The place looked like a front for every vice imaginable and a few I'm sure had never even been thought of. Sleazy guys with dark heavy features sat in the foyer drinking and playing cards, occasionally turning from their game to feel up the odd slapper ambling by. Travellers stumbled by drunk or stoned or both, drawn like moths to the sqeals and the 'thump, thump, thump' coming from the bar at the bottom of the stairs below.
  • Croatia (mainly because of the lovely Emese: "she had long hair, long legs and the sort of accent that mesmerises men and convinces them to invade neighbouring countries) - the country was actually at war while he was there, but he makes Zagreb sound like a very cool place to visit and manages to have a great time in Dubrovnik;
  • Bosnia - this turned to be third "really foolish" thing he had done in his life: "the bullet hole in the window next to my seat was perhaps the first indication that I had made a mistake". he finds himself in Mostar, which is almost totally demolished, and with his bus not leaving till the next day. Worse, he finds himself put up with a trio of drug dealers he just happened to meet on the street;
  • Albania (which has turned the mausoleum of its former dictator, Hoxha, into a giant (and expensive) disco
  • Sofia;
  • Istanbul;
  • Iran - he is the third person I have read of recently who has gone to Iran with all sorts of pre-conceptions, only to find themselves completely seduced by the place: Moore thinks that Esfahan is one of his favourite places in the world, although I suspect this had something to do with the amount of time he spent in a chaykhune
    a place where men go to escape the heat and to drink tea or suck on a hubble-bubble pipe. The bricked walls were decorated with pictures beaten out of brass and copper, exactly like the ones you see in Greek or Turkish restaurants back home, and had hookah pipes (and other weird attachments and accessories that aid the art of hubble-bubble) hanging from the roof. A canary sat in a gilded cage, singing, beside an old man who took the money and gave out change from a roll of filthy notes he kept in a pouch under his fat belly. It was like stepping back a thousand years and into The Arabian Nights.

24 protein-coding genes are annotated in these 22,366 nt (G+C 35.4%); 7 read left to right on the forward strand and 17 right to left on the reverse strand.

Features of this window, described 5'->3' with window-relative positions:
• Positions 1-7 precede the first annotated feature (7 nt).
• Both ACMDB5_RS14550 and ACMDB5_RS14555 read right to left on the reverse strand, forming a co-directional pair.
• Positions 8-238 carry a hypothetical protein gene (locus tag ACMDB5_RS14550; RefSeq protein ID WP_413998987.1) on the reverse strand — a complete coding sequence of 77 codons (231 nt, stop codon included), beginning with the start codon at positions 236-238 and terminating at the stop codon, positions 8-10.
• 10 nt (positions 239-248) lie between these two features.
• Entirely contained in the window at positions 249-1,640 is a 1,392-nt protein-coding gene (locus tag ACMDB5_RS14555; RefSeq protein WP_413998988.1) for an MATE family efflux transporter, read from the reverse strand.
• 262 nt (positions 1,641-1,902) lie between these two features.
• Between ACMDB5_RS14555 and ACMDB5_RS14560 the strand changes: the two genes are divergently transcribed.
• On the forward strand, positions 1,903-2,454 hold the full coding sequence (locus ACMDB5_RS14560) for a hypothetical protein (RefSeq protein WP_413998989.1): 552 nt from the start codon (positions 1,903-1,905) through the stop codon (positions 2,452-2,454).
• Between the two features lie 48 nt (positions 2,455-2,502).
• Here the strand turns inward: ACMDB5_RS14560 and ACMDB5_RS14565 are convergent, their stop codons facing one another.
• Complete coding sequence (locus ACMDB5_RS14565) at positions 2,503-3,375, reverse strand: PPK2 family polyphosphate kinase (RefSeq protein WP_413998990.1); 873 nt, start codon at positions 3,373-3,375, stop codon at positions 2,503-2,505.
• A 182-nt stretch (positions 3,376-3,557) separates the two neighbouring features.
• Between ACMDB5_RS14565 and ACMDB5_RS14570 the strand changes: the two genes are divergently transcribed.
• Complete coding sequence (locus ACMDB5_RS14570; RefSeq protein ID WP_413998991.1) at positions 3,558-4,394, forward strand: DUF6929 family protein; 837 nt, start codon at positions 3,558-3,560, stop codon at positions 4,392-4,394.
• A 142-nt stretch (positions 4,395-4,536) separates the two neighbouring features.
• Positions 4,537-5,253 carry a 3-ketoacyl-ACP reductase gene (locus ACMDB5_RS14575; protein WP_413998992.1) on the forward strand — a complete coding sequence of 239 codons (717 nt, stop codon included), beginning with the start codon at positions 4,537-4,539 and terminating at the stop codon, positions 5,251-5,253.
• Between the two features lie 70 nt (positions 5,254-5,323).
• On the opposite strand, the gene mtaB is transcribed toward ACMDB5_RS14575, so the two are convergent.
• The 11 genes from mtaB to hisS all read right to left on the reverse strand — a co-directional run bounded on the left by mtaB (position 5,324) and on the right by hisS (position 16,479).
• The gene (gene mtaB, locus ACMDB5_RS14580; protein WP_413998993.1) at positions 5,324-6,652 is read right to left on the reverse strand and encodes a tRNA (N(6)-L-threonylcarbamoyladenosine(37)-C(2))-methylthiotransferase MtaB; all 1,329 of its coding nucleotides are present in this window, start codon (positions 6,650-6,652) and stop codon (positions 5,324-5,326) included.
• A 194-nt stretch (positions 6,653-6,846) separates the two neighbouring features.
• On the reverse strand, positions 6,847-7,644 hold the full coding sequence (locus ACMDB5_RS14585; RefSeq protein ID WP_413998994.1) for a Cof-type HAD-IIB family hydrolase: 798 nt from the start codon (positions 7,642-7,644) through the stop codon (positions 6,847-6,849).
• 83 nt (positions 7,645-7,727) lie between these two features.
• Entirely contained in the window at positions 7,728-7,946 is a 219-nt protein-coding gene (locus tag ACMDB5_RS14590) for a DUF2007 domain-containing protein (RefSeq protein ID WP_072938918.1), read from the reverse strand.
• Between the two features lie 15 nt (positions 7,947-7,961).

• Pakistan, where buying a gun is as routine as buying a carpet in Istanbul;
  • Afghanistan, ostensibly off limits but he is able to charm the immigration officials into putting him touch with the local warlords to ensure his safe-conduct (here, his travels got just a little too aggressively adventurous for my tastes);
  • India (Amritsar, Delhi and Varanasi - curiously, I went through northern India myself, but avoided all these places by cutting through Nepal);
  • Kathmandu - apart from London, this is the first place he's writing about that I have actually been to, although by the time I was there the Freak Street that he recalls from previous visits was long gone. He runs into the same problem I did - the food is addictive!
  • China, which he finds to be particularly hard work, although he does travel an enormous distance through it: Lhasa - Chengdu - Kunming
  • Laos - before the border from China to Laos was opened, but he tells a long tale about being afraid to fly and he's in! He loves Luang Prabang for much the same reason I did - it is so quiet (and was probably a lot quieter when he was there than when I was) and backwards that he spots a Holden Belmont (made in Australia in the 1960's). His account of the boat trip to Luang Prabang makes me so glad I didn't go for it. The boat